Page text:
There are classics. And then there are classics. To Kill A Mockingbird is one of the latter.
Set deep in the Depression-era South of the 1930s, the story covers three years in the life of young Jean-Louise “Scout” Finch and her brother Jem… three years marked by the arrest and trial of Tom Robinson, a black man falsely charged with the rape of a white girl.
Scout and Jem scarcely notice the goings-on until their lawyer father, Atticus Finch, agrees to take the case and defend Robinson in court: a fact that the two children (and the other inhabitants of Maycomb, Alabama) are staggered by.
Harper Lee’s acclaimed novel is ostensibly a courtroom drama, but such a description does not really do this profound and multifaceted book justice. At once poignant, wise, and humorous, Mockingbird is a tale of such excellence that, to quote the Chicago Tribune, “it will no doubt make a great many readers slow down to relish more fully its simple distinction.
Lee’s writing is graced with an elegance so unspectacular it’s spectacular; more than once, I had to pause and read passages aloud, just for the pleasure of rolling them off my tongue.
The book concerns itself with a number of weighty, adult themes, but Lee chooses to tell it through the eyes of a small child. It is within this context – the coming-of-age story or bildungsroman – that she explores the evils of racial prejudice. The result is both subtle and potent; a morality tale that never succumbs to didactic preachiness.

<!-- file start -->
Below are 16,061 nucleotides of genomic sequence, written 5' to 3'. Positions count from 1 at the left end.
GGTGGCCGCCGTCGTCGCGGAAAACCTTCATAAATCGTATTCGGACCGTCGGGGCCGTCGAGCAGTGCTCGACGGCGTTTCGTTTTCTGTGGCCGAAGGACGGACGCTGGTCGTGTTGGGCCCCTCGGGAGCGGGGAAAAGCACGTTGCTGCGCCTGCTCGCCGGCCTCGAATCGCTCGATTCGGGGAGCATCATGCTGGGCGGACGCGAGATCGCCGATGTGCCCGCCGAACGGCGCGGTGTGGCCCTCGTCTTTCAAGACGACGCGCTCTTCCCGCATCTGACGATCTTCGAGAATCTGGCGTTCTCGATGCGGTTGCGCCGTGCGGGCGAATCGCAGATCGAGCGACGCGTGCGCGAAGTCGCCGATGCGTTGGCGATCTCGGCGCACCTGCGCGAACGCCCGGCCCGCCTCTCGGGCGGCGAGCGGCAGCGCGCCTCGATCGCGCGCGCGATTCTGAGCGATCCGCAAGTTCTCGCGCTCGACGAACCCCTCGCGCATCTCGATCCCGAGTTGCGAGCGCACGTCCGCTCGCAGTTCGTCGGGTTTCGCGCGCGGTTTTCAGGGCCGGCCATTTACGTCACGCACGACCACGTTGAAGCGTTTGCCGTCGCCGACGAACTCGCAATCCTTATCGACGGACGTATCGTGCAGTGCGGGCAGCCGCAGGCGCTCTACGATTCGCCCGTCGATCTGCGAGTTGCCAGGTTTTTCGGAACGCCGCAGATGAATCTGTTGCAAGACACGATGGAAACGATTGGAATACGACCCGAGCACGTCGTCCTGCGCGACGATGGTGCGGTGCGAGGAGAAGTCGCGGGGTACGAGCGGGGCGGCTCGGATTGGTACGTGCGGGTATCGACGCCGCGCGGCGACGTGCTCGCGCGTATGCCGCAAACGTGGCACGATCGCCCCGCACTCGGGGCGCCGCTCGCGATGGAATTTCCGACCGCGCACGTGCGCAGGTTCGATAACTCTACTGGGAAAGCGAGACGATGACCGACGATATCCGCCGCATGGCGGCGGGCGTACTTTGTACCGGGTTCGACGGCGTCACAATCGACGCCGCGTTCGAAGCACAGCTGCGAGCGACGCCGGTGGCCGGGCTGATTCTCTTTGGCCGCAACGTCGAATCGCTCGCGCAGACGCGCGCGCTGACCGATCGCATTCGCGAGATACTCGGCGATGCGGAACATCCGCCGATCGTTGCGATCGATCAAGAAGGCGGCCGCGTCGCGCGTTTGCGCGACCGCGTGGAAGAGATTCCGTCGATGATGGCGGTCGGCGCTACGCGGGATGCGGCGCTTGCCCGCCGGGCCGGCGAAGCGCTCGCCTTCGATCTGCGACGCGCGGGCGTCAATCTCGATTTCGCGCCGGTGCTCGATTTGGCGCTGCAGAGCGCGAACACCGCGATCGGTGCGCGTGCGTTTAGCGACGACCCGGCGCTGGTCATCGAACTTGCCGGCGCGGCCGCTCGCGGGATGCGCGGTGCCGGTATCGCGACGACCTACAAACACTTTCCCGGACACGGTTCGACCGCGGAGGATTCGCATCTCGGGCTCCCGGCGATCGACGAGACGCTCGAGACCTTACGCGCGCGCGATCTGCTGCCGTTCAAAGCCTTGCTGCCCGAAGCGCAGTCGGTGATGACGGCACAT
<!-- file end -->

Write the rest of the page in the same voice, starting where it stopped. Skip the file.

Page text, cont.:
We’re also presented with an unforgettable picture of moral courage in the character of Atticus Finch. To most of the white folks in Maycomb, Tom Robinson was tried and condemned the moment he was accused. Atticus not only believes differently, he acts differently. Even when the odds are stacked against him, he takes a stand for justice and equity. One man contra mundum – against the world.
“This case, Tom Robinson’s case, is something that goes to the essence of a man’s conscience – Scout, I couldn’t go to church and worship God if I didn’t try to help that man.”
“Atticus, you must be wrong…”
“Well, most folks seem to think they’re right and you’re wrong…”
“They’re certainly entitled to think that, and they’re entitled to full respect for their opinion,” said Atticus, “but before I can live with other folks I’ve got to live with myself. The one thing that doesn’t abide by majority rule is a person’s conscience.” (p. 120)
Scout and her brother, and many others in Maycomb, come to respect him for that. One of the most touching scenes in the book occurs after the trial, when the town’s black minister tells Scout, “Miss Jean-Louise, stand up. Your father’s passin’.” (p. 241)
Stand up, indeed.